At this point, Mr. McKay would have to really have a plan. BP would have to really be performing a thorough, accurate, critical root cause analysis using advanced root cause analysis tools that aren’t looking to place blame. Tools that have advanced human performance, organizational performance, and equipment performance evaluation methods. They would have to really be committed to leading the industry and taking action to change the culture that has to lead to a string of accidents across BP’s business units.

Maybe that is too much to ask. BP management may not be capable of this critical analysis – admitting that they were wrong and need to change BP’s culture.

Also, some of you might think that MARK IS CRAZY. No executive would take this kind of responsibility. Think of future lawsuits. Think of corporate liability.

But I believe that the company is already guilty of the fact that an “unthinkable” accident has happened. Only if this was a terrorist act or a case of sabotage could BP escape blame. Since there is no evidence of this, BP will be found to have made mistakes that contributed to the accident. You can count on that.

So my conclusion is that defensive management … management that points fingers at others … management that rejects or doubts their responsibility … can’t successfully lead the change efforts that are needed to improve performance and prevent future accidents of this magnitude.

Eventually, these defensive managers WILL lose their jobs because they can’t change something they are defending.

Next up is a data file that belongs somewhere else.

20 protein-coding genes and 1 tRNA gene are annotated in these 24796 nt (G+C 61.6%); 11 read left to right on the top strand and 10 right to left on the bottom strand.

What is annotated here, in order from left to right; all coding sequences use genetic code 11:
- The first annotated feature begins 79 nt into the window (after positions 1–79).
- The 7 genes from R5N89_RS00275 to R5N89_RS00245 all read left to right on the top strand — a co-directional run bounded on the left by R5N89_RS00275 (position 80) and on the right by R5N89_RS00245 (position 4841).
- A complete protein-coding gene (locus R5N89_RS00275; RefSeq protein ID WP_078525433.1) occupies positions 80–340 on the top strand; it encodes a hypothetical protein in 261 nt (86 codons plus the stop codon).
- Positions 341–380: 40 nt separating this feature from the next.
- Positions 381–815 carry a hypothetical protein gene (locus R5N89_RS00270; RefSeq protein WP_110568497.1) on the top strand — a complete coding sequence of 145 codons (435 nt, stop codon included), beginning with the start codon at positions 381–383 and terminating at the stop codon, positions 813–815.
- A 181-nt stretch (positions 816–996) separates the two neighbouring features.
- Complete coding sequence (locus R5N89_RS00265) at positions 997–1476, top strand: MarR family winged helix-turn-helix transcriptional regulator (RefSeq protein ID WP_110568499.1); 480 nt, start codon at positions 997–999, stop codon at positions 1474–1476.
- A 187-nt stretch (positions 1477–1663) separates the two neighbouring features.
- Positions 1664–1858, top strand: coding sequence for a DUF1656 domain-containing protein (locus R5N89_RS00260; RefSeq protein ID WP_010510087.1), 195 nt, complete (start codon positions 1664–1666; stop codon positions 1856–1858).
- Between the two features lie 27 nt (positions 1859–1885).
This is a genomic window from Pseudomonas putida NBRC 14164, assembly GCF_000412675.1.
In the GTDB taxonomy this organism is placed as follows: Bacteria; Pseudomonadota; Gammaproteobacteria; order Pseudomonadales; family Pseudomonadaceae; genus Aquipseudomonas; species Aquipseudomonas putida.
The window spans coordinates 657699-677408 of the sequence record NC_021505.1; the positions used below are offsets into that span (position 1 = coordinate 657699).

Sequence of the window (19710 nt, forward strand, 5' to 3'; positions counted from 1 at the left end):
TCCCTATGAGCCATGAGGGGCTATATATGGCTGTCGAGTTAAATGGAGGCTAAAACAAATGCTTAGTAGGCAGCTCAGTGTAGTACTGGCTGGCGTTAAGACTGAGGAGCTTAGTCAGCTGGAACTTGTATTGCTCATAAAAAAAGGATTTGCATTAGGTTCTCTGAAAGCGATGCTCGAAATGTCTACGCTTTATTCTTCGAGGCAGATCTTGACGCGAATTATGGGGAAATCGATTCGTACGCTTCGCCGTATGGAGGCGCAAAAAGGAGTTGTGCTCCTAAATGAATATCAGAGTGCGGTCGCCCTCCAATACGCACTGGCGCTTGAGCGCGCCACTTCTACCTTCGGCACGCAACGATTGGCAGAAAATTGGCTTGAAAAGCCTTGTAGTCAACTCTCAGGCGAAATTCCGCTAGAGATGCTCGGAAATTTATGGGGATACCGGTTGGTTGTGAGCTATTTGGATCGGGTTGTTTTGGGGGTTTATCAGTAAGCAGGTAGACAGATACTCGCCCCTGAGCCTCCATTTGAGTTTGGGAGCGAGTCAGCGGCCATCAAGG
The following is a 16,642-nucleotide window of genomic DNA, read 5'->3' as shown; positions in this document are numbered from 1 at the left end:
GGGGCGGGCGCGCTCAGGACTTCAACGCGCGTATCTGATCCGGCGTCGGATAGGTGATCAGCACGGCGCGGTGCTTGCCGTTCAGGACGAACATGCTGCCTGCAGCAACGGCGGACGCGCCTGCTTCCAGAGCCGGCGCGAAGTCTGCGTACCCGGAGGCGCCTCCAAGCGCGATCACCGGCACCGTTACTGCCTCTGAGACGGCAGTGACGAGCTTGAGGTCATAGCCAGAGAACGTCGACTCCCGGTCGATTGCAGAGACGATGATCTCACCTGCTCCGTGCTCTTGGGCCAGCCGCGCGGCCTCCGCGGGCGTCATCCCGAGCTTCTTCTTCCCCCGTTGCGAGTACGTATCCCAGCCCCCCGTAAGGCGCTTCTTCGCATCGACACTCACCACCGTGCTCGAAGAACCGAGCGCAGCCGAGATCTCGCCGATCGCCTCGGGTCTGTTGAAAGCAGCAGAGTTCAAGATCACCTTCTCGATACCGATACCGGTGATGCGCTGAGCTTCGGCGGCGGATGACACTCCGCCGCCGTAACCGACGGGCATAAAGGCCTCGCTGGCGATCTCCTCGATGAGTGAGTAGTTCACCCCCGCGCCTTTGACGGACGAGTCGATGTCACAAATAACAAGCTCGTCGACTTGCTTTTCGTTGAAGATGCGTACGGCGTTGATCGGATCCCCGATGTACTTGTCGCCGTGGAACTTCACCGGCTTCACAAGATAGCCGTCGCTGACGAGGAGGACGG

In other words, management all up and down the line – from BP’s CEO to BP’s Company Man on the rig, must recognize their responsibility and their need to lead change of the Management System’s root causes (which there will be in an accident of this magnitude) will not be fixed.

Thus my conclusion …



Of course, after a major accident, it is customary that managers will lose their jobs. The first targets are those managers on the rig that made decisions the night of the accident. Next, work your way up the chain of command at BP and Transocean. But more senior management should also be worried. The complete management chain – from the Refinery Business Unit Manager to the CEO – eventually resigned or were let go after the BP Texas City explosion.

I believe the ONLY way that managers in this predicament can save their job is to claim their responsibility and then be seen as STRIDENTLY LEADING the change needed to prevent future accidents.

Now for your ideas and comments …


Should management not only admit errors but actually claim their share of the blame?

Can leading positive change save a corporate manager’s job?

Is pointing fingers and shifting blame a better survival strategy?

Is sincerely apologizing and accepting blame too dangerous?

What do you think?

Root Cause Analysis